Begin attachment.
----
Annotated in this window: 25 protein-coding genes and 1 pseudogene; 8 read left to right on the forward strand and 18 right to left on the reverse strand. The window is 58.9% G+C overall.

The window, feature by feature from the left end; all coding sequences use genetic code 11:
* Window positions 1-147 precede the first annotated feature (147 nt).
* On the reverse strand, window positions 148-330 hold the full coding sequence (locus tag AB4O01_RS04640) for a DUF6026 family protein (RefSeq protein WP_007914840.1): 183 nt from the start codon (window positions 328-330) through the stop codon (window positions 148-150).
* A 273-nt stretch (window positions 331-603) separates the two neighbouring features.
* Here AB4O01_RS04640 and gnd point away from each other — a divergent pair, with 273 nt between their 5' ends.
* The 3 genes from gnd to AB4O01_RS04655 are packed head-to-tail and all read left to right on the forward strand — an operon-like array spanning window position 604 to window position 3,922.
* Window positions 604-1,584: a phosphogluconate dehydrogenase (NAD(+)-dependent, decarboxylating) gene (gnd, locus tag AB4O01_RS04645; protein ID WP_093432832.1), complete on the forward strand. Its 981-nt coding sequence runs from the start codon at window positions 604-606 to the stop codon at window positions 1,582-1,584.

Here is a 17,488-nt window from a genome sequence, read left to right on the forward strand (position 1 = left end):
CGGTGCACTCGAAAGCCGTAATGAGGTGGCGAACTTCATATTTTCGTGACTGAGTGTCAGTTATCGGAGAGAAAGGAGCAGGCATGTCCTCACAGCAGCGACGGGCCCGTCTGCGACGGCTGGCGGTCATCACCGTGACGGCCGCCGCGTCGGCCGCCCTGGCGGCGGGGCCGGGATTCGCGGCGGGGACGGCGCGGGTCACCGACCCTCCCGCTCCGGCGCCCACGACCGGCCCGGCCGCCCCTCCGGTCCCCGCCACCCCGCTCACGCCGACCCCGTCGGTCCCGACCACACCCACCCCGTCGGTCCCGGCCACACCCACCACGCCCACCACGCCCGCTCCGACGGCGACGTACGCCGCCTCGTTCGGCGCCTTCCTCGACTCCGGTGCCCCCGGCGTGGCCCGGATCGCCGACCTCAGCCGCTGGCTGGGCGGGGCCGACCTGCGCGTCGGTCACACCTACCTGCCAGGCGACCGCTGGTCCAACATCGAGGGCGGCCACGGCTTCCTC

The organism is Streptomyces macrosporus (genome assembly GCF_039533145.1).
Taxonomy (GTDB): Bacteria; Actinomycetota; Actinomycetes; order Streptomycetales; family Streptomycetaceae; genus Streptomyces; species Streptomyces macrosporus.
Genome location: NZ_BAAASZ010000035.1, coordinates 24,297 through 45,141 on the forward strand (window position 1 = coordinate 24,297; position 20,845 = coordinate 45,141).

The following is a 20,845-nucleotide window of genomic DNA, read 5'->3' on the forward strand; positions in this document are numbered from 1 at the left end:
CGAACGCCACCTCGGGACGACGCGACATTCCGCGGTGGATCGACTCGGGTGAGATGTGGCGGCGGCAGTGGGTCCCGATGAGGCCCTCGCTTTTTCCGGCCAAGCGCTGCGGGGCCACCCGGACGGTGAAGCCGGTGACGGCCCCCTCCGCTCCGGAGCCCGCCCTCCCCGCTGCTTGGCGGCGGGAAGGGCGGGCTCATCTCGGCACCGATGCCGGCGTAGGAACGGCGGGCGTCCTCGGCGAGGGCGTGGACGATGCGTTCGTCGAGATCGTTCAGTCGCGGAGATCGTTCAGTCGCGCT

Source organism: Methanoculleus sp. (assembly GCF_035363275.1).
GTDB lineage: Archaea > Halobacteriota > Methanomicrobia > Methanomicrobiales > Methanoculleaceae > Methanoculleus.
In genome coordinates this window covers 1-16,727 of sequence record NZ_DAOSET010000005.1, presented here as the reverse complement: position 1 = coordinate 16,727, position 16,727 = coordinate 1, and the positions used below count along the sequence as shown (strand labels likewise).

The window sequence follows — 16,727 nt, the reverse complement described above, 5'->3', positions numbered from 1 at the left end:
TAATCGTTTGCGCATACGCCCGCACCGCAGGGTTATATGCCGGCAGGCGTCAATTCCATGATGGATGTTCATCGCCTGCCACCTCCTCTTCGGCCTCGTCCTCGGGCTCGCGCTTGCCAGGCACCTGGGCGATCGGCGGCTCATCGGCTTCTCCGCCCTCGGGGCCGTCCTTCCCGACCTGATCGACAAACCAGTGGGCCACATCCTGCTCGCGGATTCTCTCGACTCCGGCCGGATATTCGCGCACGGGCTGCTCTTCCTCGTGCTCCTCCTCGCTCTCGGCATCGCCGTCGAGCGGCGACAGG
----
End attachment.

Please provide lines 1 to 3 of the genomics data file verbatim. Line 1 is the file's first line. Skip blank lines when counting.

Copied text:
Annotated in this window: 25 protein-coding genes and 1 pseudogene; 8 read left to right on the forward strand and 18 right to left on the reverse strand. The window is 58.9% G+C overall.

The window, feature by feature from the left end; all coding sequences use genetic code 11:
* Window positions 1-147 precede the first annotated feature (147 nt).